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        • I have no idea if he is a sex addict, as I have said we have had zero physical contact (other than hugs). It is more about my trying to understand how to stop being codependent with him generally. I take on all his problems and I believe I am his sole confidante (aside from his wife, to whatever extent he confides in her. I have no idea). We recently discussed this (how heavily he leans on me) and I try very hard to help him with a lot of both work and personal issues (not related to his marriage) but I realize intellectually that is not possible. Just trying to learn how to listen and support without taking on his problems.
          (I think the “detaching with love” concept is from al-anon and its ilk. My crude understanding of it is you assure the person you love them but you will not enable or rescue them. How that works is beyond my understanding.)

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          • If it comes from the 12 step materials, my husband will know as he has immersed himself in the program. Since everything is out in the open with my husband, I guess it is easier for me to detach from his healing process… since he is on a healing journey. All the 12 step materials are based on the first step: acknowledging they are powerless to their addiction, and seeking help. Without that, I’m not sure how applicable it all is. However, that being said, the Anon meetings, I believe, are for people dealing with people with addictions (whether recovered or not?), which might be a better place to start? As I read a lot of other blogs and listen to other women from the seminar I attended in October, a big part of the healing process for anyone involved, is admitting there is a problem. Being a good friend is difficult, regardless of the situation. Have you ever looked into S-Anon? It might be interesting to attend a meeting in your area.

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  2. My breaks for you and I totally get it. When you step into the reality that your life was not actually what you thought it was, its intense and emotional. Devasating is not even strong enough to describe the absolute hell you go through. Dday for me, coming up on 4 years in a few days and it will be every bit the reminder of the life I thought I had that I lost in the blink of an eye.

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    • 😦 . Good luck with dday. We will never forget. I know that to be the truth. I just hope that all the really negative shit fades deep into the background. Today is a crappy day, but I am glad my husband is getting the help he needs, whether we end up together, or not. Peace to you!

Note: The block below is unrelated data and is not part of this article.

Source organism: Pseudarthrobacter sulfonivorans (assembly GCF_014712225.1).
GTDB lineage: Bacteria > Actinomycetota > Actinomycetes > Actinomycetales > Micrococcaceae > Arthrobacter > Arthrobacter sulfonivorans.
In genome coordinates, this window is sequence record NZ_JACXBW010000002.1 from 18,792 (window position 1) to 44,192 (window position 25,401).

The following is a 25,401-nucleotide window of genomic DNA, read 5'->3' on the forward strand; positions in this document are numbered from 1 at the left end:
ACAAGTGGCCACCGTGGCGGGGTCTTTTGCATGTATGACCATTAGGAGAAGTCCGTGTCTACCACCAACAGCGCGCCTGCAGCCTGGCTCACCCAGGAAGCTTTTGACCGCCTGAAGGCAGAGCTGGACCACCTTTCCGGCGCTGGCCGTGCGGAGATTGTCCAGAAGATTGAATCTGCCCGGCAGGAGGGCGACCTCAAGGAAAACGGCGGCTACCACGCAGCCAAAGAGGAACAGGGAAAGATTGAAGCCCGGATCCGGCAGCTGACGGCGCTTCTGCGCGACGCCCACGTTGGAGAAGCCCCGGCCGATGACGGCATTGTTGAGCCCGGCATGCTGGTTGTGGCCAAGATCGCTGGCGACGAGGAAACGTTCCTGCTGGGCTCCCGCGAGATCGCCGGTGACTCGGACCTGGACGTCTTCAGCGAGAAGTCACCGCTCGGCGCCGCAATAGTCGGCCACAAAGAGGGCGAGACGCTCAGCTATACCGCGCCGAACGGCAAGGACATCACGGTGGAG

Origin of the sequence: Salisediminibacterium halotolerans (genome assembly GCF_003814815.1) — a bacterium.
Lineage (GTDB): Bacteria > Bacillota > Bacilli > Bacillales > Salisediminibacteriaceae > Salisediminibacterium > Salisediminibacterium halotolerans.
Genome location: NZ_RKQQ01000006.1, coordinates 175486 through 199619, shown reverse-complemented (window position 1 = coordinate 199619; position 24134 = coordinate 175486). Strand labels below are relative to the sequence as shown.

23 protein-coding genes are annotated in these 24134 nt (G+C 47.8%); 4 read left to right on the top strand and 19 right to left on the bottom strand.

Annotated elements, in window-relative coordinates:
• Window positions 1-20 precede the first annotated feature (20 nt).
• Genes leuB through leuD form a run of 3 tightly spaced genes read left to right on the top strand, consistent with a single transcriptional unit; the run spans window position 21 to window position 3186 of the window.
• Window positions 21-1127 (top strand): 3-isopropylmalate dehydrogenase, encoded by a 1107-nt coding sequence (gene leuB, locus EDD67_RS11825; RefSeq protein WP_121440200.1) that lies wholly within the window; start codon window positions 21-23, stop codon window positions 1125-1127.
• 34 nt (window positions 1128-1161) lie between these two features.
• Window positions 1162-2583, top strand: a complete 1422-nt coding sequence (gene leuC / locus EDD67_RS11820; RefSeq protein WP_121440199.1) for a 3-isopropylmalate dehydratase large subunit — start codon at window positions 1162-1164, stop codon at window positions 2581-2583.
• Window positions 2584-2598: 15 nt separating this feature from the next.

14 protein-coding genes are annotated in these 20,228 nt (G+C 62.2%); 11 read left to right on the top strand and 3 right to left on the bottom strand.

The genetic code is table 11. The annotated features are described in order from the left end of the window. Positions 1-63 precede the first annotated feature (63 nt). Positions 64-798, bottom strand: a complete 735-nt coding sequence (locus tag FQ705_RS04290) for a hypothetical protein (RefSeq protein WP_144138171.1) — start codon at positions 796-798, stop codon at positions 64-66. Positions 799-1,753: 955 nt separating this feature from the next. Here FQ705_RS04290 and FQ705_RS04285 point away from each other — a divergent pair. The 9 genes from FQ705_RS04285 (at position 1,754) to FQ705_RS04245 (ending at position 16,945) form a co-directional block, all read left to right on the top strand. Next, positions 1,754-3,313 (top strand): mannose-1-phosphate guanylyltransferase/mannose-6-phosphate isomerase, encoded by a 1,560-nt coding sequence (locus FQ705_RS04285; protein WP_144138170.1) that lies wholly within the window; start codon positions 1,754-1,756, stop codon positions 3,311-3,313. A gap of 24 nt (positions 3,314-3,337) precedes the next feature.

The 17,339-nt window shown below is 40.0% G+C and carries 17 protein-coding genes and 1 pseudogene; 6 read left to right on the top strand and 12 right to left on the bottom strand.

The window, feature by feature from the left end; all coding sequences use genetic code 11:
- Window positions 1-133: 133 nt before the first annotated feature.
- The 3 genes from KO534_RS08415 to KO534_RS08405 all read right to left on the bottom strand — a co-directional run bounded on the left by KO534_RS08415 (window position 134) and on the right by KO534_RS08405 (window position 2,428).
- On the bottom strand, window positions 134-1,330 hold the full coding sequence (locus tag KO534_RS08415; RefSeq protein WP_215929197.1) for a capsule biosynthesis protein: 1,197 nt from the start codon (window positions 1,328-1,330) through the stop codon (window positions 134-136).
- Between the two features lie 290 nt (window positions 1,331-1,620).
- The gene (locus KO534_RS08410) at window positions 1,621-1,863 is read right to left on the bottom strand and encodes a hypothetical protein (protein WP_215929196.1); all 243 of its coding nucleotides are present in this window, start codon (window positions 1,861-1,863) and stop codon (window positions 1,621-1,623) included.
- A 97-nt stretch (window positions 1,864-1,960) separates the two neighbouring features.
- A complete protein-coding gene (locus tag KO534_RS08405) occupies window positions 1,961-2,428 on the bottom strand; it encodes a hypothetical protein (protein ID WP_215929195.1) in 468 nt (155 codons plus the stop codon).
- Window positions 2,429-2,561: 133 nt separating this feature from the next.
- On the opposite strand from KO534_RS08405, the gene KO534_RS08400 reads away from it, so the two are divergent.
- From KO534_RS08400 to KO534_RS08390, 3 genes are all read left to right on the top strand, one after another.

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      • Thank you – dday is something only partners of addicts truly get to the core of their being. Someone just says that word and I am overwhelmed with compassion for where they were at that exact moment when the world became surreal for them and reminded of the intense grief and loss I felt. I am hoping this year it will be a little “d” day and that in the future it will just be a day. It always makes me feel happy when couples can make it through stronger, so I will be pulling for you both,

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        • I can still remember her voice and her exact words from a year ago. That phone call is stuck in my brain forever. It was the moment of impact. I will never forget it. Thank you so much for your kind words of encouragement. It is such a daily battle for both my husband and I, in different ways. As she said in that fateful phone call, “I can’t even count the number of times we’ve been to Tokyo together… ” By the way, it was three… so I guess she can’t count very high. And here I sit in a hotel room in Japan while my husband is at meetings, feeling like there is a hole in my chest where my heart should be. I truly hope your dday is as easy as it can possibly be. I cannot wait for 1/11 to just be a day. If not for that phone call, however, my husband would not be in recovery. I would bet my life on it.

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          • That day will get easier, I promise. You just made me chuckle with the “three” comment – it made me think of the 24 year old “professional” cleaner I had the pleasure of being forced to endure. I continually had to remind myself that it wasn’t her fault that 1 out of every 3 words I said to her, were well outside her cognitive realm of understanding. In the end, I would just look at her and think “you poor thing, good luck with him.”
            In terms of the phone call, for me discovery was bitter sweet. I miss my old life and want it back some days but that life was a fantasy. It wasn’t real. What I have now is real and it was a blessing I didn’t catch any diseases. Many of the spouses in my therapy groups found out because they caught an STD and that would be an awful dday for sure!